First, Ellis said when he was INPO CEO he only talked to utility company CEOs. While others at INPO obviously worked with the utilities’ nuclear power plant operators, Ellis emphasized that his direct, top level contact ensured unfiltered leader to leader communication.
Second, regarding the focus on nuclear safety, this is INPO’s sole organizational mission. While they have been asked to engage other aspects of the nuclear system, e.g. security and waste storage, Ellis emphasized that “INPO doesn’t do anything but operational nuclear safety.”
Third, what might initially seem unusual is that the industry support of INPO is not just financial; each utility company also provides personnel to be members of the INPO inspection teams. Ellis said, “They join us and help write the standards against which they are going to be evaluated.”
Fourth, accountability means several things. It’s financial since “insurance rates are set on the basis of the grade that INPO assigns.” It’s also personal. Why did Ellis make it a point to directly connect with the electric utility CEOs? One of the reasons is that a CEO is held personally accountable for the performance of his or her utility company; accountable not only to INPO and the NRC, but to their fellow CEOs. Every year the CEOs of the bottom three INPO ranked companies must “stand up in front of their peers and describe how they put it [their utility] in the ditch and what they’re doing to get it out.”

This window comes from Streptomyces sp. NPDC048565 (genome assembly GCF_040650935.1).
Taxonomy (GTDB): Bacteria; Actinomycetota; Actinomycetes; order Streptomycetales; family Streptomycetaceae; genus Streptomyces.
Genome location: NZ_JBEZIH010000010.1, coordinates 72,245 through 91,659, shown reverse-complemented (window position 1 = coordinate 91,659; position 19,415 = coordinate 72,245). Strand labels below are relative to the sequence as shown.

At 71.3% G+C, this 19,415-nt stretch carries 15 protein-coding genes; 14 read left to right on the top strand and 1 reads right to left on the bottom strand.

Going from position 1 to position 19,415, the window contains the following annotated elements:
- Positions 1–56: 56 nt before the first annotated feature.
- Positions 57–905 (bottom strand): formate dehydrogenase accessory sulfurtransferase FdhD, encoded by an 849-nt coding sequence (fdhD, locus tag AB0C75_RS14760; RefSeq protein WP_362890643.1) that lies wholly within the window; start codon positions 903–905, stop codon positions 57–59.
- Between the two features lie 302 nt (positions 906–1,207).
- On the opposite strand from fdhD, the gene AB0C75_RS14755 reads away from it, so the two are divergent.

Finally, Ellis says, INPO’s independence allows it to rapidly react and address problems of operational safety. This practical effectiveness is reinforced with an organizational integrity that instills critical trust with both the regulator and the nuclear power plant operators.
Chernobyl and WANO
Admiral Ellis did not speak extensively about the nuclear disaster at Chernobyl Ukraine in 1986. He mentioned it because it “resulted in the formation of the World Association of Nuclear Operators or WANO which came three years, as opposed to six months, in INPO’s case, three years after the event at Chernobyl. With full support of the Russians, by the way.” WANO works internationally, similar to INPO, to promote nuclear safety, but its effectiveness is limited by the constraints of national sovereignties. In regard to WANO, Admiral Ellis said that “the same type of leverage that INPO has domestically doesn’t necessarily translate internationally.”
Fukushima Daiichi made dramatically clear that an international nuclear accident response capability is needed and the development of nuclear safety self-regulation, perhaps similar to INPO, must be mutually constructed by international stakeholders, under strong leadership, and not simply translated or transferred. Admiral Ellis tells us that Fukushima Daiichi is pushing WANO to redefine itself since an “international event demands an international response … and [WANO] cannot change the world, but it should support the world’s efforts to change itself.”